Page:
On a much more serious note, Kenya Airways is of course a company that is affected by the current Ebola epidemic in West Africa. This is a very complex tragical challenge from many perspectives, and as we are in the middle of the process not knowing yet exactly how it will develop limited conclusions can be made. I do not have enough insight into KQ’s work to go into depth with analysis or opinions about it. But we can all acknowledge that finding the right balance between giving customers as much information as possible while making sure all facts are correct and speculation avoided is essential. Keeping customers informed about a situation that is indeed very serious while also helping them not to worry more than necessary is… necessary. And then there is a lot of practical information about new routines and practical matters that needs to be conveyed in a correct, pedagogic and easily understood way. Parallel to this, so many decisions regarding operations need to be made.
I have been checking the news section on Kenya Airway’s website for updates and these have been very informative with updates about cancelled flights but also how decisions are made, for example referring to KQ’s collaboration with WHO and the Ministry of Health. A quick media search shows that media in Kenya and other countries have used information from KQ. It has been and is interesting to observe KQ in this situation. It is good to see that different companies, organizations and other actors seem to be collaborating. Let’s hope and pray for the best. There are many new networks being created around the world related to Ebola, this will be discussed for a long time, and many many evaluations will follow. I believe this company (and the other African airlines) can contribute with much insight to such contexts.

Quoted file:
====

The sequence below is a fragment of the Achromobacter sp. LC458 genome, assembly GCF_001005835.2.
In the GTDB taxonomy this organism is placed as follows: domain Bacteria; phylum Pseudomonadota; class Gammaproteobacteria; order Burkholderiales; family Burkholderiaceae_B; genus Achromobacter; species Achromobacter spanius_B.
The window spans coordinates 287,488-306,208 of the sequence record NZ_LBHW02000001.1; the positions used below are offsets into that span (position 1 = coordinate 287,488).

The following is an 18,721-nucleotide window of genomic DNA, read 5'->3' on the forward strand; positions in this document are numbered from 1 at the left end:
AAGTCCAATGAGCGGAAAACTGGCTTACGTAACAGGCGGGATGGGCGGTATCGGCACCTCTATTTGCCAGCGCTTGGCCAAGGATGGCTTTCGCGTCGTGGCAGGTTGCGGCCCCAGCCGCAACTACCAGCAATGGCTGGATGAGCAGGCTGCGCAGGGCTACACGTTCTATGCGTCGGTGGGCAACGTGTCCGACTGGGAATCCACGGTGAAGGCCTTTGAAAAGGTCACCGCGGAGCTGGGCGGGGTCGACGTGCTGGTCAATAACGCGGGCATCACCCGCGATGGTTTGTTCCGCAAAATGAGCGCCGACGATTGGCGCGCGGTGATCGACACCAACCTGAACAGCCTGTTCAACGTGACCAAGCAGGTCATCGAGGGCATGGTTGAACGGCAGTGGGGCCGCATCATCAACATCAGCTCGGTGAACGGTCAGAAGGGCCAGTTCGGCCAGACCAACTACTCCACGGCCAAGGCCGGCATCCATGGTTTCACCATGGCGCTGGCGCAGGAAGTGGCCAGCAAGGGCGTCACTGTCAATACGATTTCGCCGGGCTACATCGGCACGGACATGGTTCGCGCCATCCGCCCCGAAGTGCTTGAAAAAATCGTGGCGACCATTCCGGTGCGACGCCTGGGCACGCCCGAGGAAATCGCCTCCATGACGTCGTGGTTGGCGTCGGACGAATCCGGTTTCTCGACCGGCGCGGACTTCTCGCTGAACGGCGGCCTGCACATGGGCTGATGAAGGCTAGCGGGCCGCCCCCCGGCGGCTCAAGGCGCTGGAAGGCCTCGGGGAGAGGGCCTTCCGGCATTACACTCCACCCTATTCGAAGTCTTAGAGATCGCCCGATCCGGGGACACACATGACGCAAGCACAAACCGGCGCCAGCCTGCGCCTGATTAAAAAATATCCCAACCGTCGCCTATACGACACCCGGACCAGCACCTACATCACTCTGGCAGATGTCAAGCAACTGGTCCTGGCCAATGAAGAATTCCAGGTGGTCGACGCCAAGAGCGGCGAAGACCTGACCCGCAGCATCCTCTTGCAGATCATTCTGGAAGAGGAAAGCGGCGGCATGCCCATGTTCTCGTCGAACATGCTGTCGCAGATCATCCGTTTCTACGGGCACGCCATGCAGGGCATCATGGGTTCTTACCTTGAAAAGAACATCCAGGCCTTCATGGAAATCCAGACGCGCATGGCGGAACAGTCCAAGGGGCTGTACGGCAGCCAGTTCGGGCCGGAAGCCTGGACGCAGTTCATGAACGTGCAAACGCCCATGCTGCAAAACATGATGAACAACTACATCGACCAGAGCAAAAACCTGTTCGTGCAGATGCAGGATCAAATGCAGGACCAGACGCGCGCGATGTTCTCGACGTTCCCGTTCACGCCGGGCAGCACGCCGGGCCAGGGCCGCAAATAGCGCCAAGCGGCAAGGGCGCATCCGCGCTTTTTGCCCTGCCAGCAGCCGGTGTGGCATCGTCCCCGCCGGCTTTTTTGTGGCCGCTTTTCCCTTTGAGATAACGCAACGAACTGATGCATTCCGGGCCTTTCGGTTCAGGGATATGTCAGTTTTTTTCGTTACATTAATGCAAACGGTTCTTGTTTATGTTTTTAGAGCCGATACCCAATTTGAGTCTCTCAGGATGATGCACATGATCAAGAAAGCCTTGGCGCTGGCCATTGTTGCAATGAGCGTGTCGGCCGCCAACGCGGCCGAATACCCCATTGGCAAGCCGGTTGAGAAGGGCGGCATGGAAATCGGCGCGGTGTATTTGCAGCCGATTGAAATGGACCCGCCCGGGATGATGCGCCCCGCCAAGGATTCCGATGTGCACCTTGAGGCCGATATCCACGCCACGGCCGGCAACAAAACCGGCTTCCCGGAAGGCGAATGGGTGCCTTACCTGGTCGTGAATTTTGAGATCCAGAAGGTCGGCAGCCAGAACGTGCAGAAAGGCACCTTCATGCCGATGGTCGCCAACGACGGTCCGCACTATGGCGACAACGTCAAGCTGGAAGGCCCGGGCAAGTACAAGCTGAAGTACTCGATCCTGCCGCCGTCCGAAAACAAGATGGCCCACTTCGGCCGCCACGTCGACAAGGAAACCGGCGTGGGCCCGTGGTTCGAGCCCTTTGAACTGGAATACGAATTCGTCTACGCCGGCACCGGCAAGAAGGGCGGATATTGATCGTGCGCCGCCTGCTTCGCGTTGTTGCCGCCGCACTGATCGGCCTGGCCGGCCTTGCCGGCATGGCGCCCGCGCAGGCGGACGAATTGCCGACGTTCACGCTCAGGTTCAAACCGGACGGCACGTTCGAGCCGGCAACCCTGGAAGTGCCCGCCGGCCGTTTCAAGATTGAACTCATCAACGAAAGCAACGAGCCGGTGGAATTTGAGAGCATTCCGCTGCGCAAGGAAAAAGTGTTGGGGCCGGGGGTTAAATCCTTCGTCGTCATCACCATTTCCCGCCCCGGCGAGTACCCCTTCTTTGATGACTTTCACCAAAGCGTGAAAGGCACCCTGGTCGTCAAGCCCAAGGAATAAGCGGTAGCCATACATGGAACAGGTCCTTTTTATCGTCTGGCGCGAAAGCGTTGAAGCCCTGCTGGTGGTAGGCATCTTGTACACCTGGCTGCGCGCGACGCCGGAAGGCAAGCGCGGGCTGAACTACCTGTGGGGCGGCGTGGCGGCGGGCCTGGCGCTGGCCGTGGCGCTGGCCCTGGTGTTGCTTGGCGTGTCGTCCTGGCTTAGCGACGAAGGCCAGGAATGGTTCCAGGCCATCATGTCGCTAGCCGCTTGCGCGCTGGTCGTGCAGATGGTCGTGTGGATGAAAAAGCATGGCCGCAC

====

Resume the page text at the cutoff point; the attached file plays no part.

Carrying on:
I leave you with another photo and a song. The photo from KQ’s Instagram of KQ destination Hong Kong (the photo is part of the #KQMoments competition). The photo is taken by another extra-ordinary Kenyan photographer, the genius known on Instagram as @lafrohemien.
The song (video below) is the one I heard onboard a KQ flight between Nairobi and Amsterdam for the first time and couldn’t remember the name of.
Thank you for reading. Safari njema.